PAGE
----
Showing posts from May, 2017

How different data structures can be used in game coding: List, Queue, and Stack

I'm sure most game creators are familiar with an array to store data, the problem with an array is once the size is set, it becomes much more difficult to manage. There are times when you want to sort, add, or remove data. The best way to do this is using different types of Data Structures. I'm going to focus on Lists, Queues, and Stacks though there are several others. *This article assumes you have a basic understanding of  Generic types. Some sample code to learn and play around with. hopefully the comments are useful: using System.Collections; using System.Collections.Generic; using UnityEngine; public class DataStructuresScript : MonoBehaviour { string[] arrayString = new string[] { "Zero", "One", "Two", "Three", "Four", "Five", "Six", "Seven", "Eight", "Nine", "Ten" }; List<string> listString = new List<string>(); Queue<string> q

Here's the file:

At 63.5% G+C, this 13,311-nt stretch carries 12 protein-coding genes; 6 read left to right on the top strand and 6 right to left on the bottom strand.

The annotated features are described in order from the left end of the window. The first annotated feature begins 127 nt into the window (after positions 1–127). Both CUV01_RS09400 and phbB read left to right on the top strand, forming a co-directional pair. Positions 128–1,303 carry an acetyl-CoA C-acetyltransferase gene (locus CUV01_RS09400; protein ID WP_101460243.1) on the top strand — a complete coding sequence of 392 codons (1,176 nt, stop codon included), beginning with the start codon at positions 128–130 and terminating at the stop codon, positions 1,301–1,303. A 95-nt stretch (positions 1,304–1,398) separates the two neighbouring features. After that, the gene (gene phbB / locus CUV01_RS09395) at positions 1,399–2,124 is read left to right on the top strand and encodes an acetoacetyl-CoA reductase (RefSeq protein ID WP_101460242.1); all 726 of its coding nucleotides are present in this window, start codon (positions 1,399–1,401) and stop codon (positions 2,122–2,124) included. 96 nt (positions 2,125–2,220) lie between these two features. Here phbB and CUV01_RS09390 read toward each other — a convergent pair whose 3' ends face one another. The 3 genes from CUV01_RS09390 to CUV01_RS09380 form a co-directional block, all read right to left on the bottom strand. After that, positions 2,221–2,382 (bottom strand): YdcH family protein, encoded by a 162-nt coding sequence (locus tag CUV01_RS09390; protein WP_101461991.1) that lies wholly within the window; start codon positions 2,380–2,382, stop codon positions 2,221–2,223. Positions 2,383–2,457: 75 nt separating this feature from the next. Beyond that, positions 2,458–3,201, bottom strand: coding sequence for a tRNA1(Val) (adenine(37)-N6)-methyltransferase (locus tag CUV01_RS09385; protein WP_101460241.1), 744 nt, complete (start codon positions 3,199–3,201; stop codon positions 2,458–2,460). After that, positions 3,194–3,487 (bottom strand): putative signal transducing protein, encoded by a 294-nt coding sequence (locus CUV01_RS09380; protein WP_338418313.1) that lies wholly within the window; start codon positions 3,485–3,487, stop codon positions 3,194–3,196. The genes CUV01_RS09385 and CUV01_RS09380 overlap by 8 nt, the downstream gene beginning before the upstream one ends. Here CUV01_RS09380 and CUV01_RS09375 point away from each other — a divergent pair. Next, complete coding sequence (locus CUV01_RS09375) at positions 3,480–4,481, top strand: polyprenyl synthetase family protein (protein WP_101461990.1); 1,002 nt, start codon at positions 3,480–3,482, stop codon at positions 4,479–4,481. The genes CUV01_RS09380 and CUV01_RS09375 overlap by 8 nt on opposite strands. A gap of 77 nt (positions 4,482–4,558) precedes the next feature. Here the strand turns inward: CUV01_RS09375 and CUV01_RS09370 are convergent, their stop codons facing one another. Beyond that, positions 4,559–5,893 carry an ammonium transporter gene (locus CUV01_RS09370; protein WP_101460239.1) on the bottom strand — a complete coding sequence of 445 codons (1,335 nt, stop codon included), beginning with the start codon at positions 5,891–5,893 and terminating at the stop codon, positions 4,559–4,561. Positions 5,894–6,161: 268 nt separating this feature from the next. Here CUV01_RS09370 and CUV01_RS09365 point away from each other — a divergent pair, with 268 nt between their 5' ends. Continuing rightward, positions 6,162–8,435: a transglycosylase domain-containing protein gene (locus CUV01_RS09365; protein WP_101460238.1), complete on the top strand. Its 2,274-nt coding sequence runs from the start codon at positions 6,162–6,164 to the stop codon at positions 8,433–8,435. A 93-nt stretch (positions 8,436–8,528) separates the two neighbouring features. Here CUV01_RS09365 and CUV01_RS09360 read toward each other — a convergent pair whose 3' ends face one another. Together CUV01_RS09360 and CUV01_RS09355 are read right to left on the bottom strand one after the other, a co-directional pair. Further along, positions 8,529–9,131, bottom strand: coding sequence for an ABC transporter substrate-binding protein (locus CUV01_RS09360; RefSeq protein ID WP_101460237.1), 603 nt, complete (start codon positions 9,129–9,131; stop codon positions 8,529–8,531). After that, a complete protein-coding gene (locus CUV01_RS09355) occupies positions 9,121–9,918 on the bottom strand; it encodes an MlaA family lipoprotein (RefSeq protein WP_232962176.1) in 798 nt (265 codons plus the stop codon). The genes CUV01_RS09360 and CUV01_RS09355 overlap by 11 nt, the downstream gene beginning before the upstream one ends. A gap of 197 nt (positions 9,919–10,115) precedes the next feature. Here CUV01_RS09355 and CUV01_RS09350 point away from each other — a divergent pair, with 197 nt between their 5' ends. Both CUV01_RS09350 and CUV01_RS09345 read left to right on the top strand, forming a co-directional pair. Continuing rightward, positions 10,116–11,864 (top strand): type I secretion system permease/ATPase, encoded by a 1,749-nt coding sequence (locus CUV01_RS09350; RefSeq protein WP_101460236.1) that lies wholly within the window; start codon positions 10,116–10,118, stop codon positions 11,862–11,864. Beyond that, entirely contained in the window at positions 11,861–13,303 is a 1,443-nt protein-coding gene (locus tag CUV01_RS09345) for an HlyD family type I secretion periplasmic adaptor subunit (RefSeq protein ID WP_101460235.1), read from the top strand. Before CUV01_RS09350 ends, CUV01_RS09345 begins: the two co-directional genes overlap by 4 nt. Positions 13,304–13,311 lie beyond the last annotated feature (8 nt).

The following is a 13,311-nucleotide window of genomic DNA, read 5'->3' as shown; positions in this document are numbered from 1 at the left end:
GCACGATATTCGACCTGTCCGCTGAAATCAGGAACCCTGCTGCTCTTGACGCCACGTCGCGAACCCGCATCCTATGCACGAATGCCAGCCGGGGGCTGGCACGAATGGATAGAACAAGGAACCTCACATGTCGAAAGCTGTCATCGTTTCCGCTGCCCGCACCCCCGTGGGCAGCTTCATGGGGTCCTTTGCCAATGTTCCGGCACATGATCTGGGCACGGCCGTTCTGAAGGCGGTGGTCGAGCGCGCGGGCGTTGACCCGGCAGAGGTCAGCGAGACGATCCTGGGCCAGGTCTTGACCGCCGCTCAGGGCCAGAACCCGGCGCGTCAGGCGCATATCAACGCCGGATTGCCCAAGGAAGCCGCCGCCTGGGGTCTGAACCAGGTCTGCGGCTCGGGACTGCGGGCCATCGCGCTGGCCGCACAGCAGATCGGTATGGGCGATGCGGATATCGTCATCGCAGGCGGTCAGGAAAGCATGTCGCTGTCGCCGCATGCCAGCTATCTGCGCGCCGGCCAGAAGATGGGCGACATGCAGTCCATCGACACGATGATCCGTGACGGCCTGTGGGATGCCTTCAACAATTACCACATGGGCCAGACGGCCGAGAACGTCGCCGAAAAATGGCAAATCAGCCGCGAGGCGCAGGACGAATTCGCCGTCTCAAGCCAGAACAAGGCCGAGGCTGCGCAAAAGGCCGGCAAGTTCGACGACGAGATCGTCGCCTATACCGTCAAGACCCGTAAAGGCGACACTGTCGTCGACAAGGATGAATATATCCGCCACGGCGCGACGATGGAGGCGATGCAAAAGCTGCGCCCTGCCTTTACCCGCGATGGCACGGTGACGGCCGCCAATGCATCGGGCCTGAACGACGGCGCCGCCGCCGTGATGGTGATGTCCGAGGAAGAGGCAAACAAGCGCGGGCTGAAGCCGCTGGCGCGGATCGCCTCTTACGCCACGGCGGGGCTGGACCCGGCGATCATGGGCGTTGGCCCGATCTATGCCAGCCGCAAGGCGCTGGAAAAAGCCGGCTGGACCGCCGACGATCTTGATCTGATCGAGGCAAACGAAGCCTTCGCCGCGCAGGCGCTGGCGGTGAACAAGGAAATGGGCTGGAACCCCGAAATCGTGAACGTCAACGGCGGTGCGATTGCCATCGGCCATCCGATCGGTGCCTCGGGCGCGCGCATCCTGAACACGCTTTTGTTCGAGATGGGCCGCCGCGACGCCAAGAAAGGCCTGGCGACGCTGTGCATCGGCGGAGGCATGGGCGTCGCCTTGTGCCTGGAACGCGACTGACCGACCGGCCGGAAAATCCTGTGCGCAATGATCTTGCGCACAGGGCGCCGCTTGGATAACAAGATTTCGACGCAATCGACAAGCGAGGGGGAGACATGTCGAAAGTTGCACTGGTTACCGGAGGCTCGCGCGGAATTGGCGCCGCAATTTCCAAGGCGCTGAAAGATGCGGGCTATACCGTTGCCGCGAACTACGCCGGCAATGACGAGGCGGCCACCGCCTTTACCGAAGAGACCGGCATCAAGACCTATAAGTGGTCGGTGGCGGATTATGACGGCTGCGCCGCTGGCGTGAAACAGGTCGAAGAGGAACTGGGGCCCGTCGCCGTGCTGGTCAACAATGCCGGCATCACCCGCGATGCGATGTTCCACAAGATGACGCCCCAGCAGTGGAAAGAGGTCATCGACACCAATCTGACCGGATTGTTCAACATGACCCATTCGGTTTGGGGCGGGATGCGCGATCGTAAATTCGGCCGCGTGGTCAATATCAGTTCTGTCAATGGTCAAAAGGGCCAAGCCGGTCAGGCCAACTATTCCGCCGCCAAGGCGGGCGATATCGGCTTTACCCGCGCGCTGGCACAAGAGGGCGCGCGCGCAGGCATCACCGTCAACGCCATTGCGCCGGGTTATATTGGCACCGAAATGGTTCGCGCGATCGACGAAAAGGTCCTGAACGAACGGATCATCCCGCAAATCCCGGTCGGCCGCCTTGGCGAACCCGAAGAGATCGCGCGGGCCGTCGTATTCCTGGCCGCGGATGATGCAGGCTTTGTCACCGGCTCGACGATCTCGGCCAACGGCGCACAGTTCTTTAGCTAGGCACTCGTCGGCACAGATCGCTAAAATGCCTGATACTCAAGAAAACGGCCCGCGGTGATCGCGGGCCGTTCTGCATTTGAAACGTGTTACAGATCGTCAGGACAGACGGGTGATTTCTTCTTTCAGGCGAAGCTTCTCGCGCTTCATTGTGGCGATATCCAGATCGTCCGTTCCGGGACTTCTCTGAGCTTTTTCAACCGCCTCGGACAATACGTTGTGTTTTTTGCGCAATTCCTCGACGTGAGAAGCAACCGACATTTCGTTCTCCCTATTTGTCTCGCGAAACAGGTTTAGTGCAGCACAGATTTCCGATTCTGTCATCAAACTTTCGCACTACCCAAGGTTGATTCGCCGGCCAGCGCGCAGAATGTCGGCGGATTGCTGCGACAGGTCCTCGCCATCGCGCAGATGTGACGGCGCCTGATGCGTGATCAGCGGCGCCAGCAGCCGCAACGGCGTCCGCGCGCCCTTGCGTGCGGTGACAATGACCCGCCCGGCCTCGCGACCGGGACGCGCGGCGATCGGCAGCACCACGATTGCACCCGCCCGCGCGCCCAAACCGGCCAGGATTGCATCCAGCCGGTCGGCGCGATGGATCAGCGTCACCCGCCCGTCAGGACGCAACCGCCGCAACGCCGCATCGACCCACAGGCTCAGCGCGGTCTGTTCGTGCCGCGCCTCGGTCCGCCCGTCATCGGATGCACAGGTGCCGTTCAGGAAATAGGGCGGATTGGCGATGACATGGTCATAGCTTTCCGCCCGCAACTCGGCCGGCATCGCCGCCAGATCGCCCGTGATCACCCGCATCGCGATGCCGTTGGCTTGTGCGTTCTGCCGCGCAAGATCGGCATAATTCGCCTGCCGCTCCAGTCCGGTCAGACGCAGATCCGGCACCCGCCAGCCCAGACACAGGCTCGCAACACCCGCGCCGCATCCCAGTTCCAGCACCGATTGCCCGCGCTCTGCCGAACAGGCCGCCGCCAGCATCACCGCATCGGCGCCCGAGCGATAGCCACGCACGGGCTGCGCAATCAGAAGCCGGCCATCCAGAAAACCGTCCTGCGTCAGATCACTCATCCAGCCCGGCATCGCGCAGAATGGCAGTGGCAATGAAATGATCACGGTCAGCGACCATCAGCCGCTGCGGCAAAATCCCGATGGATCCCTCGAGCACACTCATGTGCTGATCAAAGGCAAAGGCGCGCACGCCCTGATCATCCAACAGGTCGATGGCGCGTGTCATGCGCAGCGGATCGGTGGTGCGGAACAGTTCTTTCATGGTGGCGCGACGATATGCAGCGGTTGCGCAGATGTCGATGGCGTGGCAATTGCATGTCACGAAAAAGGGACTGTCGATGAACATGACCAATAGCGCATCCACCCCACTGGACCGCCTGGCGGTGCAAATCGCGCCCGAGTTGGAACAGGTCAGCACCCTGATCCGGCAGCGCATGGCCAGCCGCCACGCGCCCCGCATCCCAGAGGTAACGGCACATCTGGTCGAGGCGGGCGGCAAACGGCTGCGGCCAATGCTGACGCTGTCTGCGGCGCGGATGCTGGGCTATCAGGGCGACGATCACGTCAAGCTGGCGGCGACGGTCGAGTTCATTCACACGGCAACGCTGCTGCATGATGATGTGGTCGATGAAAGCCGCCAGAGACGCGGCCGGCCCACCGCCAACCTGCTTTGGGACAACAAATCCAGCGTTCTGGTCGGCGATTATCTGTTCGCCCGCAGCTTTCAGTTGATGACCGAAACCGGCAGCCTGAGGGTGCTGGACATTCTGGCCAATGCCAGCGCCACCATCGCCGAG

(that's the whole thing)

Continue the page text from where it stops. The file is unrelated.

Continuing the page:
Adding randomness to your game through code using Unity 3d

There are several different ways to add randomness through code. I'm going to mostly talk about the built in random number generators and examples of where to use them. But first I will touch on why it is also important to understand the statistics of a random number generator. *I'm going to reuse the word number when describing randomness, however what the number represents can be anything. Such as a random color(RGBA hex code) or choosing a random texture from an array.* Randomness can be used in several ways. Two of the most common are below.  Example 1 . Where any number is used regardless of the previous. Example: When using 1-10 at ten iterations any number is used. So there can be three 1's, four 2's, zero 3's,... This is achieved simply using Unity's Random.Range() or System.Random.Next(). The statistics of example 1 : Each number may or may not be used equally and every number within the constraints may or may not be used. Example output at t